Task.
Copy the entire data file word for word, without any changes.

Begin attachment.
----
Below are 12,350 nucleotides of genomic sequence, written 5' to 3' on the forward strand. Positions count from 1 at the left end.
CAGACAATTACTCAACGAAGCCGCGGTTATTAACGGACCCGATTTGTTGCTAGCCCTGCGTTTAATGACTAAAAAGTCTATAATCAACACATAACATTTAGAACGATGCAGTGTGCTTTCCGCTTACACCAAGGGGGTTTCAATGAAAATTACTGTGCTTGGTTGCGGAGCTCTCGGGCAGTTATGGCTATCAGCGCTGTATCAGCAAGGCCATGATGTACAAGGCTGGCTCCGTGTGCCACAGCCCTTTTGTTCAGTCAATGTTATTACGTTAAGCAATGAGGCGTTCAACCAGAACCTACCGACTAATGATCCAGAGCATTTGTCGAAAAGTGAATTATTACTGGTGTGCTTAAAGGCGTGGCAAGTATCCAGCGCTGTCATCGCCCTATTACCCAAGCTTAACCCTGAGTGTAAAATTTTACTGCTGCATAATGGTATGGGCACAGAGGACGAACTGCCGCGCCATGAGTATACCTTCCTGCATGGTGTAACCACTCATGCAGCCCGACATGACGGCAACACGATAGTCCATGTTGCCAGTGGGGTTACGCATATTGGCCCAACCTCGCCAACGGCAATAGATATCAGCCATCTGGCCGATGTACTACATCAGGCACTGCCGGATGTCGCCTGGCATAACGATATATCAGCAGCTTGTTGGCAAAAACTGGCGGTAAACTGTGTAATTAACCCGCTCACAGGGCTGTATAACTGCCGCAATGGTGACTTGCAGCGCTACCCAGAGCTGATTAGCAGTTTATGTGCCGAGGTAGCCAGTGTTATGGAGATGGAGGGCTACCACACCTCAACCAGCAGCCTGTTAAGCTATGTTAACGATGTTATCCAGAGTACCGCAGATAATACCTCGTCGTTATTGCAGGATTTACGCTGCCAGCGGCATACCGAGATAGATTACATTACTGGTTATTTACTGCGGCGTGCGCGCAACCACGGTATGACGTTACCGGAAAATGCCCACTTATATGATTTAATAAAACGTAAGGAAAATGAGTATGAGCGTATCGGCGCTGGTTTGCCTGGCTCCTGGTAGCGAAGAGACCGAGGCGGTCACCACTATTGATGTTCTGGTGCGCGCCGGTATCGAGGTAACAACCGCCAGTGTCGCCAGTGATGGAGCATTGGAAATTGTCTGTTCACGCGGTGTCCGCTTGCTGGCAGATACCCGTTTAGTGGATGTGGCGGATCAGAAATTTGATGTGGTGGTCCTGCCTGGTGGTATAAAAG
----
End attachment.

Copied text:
Below are 12,350 nucleotides of genomic sequence, written 5' to 3' on the forward strand. Positions count from 1 at the left end.
CAGACAATTACTCAACGAAGCCGCGGTTATTAACGGACCCGATTTGTTGCTAGCCCTGCGTTTAATGACTAAAAAGTCTATAATCAACACATAACATTTAGAACGATGCAGTGTGCTTTCCGCTTACACCAAGGGGGTTTCAATGAAAATTACTGTGCTTGGTTGCGGAGCTCTCGGGCAGTTATGGCTATCAGCGCTGTATCAGCAAGGCCATGATGTACAAGGCTGGCTCCGTGTGCCACAGCCCTTTTGTTCAGTCAATGTTATTACGTTAAGCAATGAGGCGTTCAACCAGAACCTACCGACTAATGATCCAGAGCATTTGTCGAAAAGTGAATTATTACTGGTGTGCTTAAAGGCGTGGCAAGTATCCAGCGCTGTCATCGCCCTATTACCCAAGCTTAACCCTGAGTGTAAAATTTTACTGCTGCATAATGGTATGGGCACAGAGGACGAACTGCCGCGCCATGAGTATACCTTCCTGCATGGTGTAACCACTCATGCAGCCCGACATGACGGCAACACGATAGTCCATGTTGCCAGTGGGGTTACGCATATTGGCCCAACCTCGCCAACGGCAATAGATATCAGCCATCTGGCCGATGTACTACATCAGGCACTGCCGGATGTCGCCTGGCATAACGATATATCAGCAGCTTGTTGGCAAAAACTGGCGGTAAACTGTGTAATTAACCCGCTCACAGGGCTGTATAACTGCCGCAATGGTGACTTGCAGCGCTACCCAGAGCTGATTAGCAGTTTATGTGCCGAGGTAGCCAGTGTTATGGAGATGGAGGGCTACCACACCTCAACCAGCAGCCTGTTAAGCTATGTTAACGATGTTATCCAGAGTACCGCAGATAATACCTCGTCGTTATTGCAGGATTTACGCTGCCAGCGGCATACCGAGATAGATTACATTACTGGTTATTTACTGCGGCGTGCGCGCAACCACGGTATGACGTTACCGGAAAATGCCCACTTATATGATTTAATAAAACGTAAGGAAAATGAGTATGAGCGTATCGGCGCTGGTTTGCCTGGCTCCTGGTAGCGAAGAGACCGAGGCGGTCACCACTATTGATGTTCTGGTGCGCGCCGGTATCGAGGTAACAACCGCCAGTGTCGCCAGTGATGGAGCATTGGAAATTGTCTGTTCACGCGGTGTCCGCTTGCTGGCAGATACCCGTTTAGTGGATGTGGCGGATCAGAAATTTGATGTGGTGGTCCTGCCTGGTGGTATAAAAG